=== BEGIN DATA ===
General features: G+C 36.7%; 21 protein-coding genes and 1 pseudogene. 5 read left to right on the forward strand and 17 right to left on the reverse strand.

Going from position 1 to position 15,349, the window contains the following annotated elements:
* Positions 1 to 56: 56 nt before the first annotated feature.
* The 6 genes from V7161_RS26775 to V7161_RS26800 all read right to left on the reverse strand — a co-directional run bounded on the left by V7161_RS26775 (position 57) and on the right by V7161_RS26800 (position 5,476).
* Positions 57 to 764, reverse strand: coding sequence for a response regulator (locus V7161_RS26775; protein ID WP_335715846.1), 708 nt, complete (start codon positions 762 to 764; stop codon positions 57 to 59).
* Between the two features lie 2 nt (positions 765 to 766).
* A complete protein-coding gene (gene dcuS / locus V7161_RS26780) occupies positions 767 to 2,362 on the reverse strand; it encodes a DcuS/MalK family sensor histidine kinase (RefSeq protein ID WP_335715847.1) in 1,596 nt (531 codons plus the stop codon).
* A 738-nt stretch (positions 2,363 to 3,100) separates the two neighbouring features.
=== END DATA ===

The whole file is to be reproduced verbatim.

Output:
General features: G+C 36.7%; 21 protein-coding genes and 1 pseudogene. 5 read left to right on the forward strand and 17 right to left on the reverse strand.

Going from position 1 to position 15,349, the window contains the following annotated elements:
* Positions 1 to 56: 56 nt before the first annotated feature.
* The 6 genes from V7161_RS26775 to V7161_RS26800 all read right to left on the reverse strand — a co-directional run bounded on the left by V7161_RS26775 (position 57) and on the right by V7161_RS26800 (position 5,476).
* Positions 57 to 764, reverse strand: coding sequence for a response regulator (locus V7161_RS26775; protein ID WP_335715846.1), 708 nt, complete (start codon positions 762 to 764; stop codon positions 57 to 59).
* Between the two features lie 2 nt (positions 765 to 766).
* A complete protein-coding gene (gene dcuS / locus V7161_RS26780) occupies positions 767 to 2,362 on the reverse strand; it encodes a DcuS/MalK family sensor histidine kinase (RefSeq protein ID WP_335715847.1) in 1,596 nt (531 codons plus the stop codon).
* A 738-nt stretch (positions 2,363 to 3,100) separates the two neighbouring features.